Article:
There are these interesting bees around. They’re developing a habitation around the camper. I’m not even sure that they’re actual bees, but they seem to be moving in here because of the abundant blackberries flowering all around us. They live in the ground, and they build their tunnels fast.
Perhaps they are a kind of hoverfly, although they’re yellowish and grey and behave something like Mason bees – those bees that you can make bee blocks for. At any rate, a pollinator.
All in two days, about a dozen entrances went up (down?), and initially, they were very noticeable because the little pea-sized holes were mounded up with loose moister dirt, like molehills. Look closely in a hole, and you could see a little bee butt or bee head, and if you waited, you might see another bee come in for a light hovering landing and then slip down the hole, or one come up and push out a grain of dirt. Get too close, though (about 10”) and the bee in the hole would retreat out of sight like a crab.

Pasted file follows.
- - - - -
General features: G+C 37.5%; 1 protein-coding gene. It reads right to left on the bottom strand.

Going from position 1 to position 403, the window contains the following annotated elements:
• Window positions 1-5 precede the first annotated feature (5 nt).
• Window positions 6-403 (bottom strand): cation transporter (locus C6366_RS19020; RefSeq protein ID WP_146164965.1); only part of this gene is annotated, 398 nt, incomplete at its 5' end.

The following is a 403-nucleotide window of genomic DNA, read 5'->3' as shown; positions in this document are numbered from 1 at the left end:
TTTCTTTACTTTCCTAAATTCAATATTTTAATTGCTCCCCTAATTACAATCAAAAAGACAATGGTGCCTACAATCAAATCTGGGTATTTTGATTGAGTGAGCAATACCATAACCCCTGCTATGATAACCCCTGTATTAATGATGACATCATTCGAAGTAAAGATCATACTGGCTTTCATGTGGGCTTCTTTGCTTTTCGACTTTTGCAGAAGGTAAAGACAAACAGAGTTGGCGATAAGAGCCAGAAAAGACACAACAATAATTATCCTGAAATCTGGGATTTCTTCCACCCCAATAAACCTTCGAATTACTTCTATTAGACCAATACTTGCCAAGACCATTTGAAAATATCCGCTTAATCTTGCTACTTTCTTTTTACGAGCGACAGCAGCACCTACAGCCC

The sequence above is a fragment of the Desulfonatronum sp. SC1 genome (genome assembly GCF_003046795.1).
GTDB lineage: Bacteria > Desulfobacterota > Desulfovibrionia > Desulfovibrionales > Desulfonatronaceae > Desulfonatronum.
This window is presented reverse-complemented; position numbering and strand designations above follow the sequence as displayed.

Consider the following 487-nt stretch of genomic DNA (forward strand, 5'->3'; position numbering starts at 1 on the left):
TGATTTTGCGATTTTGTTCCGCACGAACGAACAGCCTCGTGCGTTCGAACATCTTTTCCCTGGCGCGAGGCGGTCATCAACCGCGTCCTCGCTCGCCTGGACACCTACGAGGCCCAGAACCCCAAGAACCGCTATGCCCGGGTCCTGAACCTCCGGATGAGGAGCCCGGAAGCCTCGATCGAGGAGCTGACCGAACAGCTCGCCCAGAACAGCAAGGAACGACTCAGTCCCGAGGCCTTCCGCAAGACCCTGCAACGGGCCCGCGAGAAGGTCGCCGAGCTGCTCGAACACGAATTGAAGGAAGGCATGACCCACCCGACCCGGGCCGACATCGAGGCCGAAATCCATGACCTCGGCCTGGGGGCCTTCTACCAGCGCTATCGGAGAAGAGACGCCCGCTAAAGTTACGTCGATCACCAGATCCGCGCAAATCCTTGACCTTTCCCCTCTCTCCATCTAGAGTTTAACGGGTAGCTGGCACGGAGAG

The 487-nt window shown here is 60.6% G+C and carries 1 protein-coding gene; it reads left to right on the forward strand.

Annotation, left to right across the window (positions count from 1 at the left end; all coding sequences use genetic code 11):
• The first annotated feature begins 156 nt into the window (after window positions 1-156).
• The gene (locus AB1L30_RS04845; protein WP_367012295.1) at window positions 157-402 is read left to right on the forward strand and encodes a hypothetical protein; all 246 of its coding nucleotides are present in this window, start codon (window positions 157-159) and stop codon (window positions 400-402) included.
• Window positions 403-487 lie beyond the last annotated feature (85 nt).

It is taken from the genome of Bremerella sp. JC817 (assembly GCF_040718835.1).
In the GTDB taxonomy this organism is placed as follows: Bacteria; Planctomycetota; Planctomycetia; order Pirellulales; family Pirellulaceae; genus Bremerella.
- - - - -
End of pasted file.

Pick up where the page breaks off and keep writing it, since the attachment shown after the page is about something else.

At night, they would close in their little mounds! Each former hole would be a little cone of sandy soil with no hole at all, and in the morning the holes would open up again. Now, they seem to have established their tunnels, and the mounds are gone, either kicked flat by us walking on them, or the bees spread their loose dirt farther around.
I don’t know what they do in the rain.
They seem to have particularly chosen where we walk all the time and where the wheels of the truck roll when we park, which must cause serious caveins and earthquake damage in their little settlements, but I think they chose the high traffic areas because the weeds and grass are suppressed there. At any rate, we co-exist. I try not to step directly on holes, although there are so many and we can’t help it in the dark, and they don’t sting us, thankfully.